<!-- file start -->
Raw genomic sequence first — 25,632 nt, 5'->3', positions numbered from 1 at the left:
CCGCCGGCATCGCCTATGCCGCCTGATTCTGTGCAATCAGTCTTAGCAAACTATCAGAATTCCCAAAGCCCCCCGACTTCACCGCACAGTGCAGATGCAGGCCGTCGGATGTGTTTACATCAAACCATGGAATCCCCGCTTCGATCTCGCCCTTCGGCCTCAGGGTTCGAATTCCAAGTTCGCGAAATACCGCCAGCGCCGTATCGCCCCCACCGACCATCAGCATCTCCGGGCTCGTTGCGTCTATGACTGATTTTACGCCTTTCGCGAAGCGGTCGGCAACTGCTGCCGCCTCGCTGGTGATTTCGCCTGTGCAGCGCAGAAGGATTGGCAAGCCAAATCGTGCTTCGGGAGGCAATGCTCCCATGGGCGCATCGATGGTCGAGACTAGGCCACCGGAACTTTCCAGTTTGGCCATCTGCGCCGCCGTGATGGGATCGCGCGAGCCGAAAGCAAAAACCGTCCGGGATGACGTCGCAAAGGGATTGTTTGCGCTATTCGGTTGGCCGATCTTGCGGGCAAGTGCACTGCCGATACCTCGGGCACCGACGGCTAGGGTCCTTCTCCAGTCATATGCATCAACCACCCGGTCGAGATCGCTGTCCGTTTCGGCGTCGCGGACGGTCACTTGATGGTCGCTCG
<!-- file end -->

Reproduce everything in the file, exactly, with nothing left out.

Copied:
Raw genomic sequence first — 25,632 nt, 5'->3', positions numbered from 1 at the left:
CCGCCGGCATCGCCTATGCCGCCTGATTCTGTGCAATCAGTCTTAGCAAACTATCAGAATTCCCAAAGCCCCCCGACTTCACCGCACAGTGCAGATGCAGGCCGTCGGATGTGTTTACATCAAACCATGGAATCCCCGCTTCGATCTCGCCCTTCGGCCTCAGGGTTCGAATTCCAAGTTCGCGAAATACCGCCAGCGCCGTATCGCCCCCACCGACCATCAGCATCTCCGGGCTCGTTGCGTCTATGACTGATTTTACGCCTTTCGCGAAGCGGTCGGCAACTGCTGCCGCCTCGCTGGTGATTTCGCCTGTGCAGCGCAGAAGGATTGGCAAGCCAAATCGTGCTTCGGGAGGCAATGCTCCCATGGGCGCATCGATGGTCGAGACTAGGCCACCGGAACTTTCCAGTTTGGCCATCTGCGCCGCCGTGATGGGATCGCGCGAGCCGAAAGCAAAAACCGTCCGGGATGACGTCGCAAAGGGATTGTTTGCGCTATTCGGTTGGCCGATCTTGCGGGCAAGTGCACTGCCGATACCTCGGGCACCGACGGCTAGGGTCCTTCTCCAGTCATATGCATCAACCACCCGGTCGAGATCGCTGTCCGTTTCGGCGTCGCGGACGGTCACTTGATGGTCGCTCG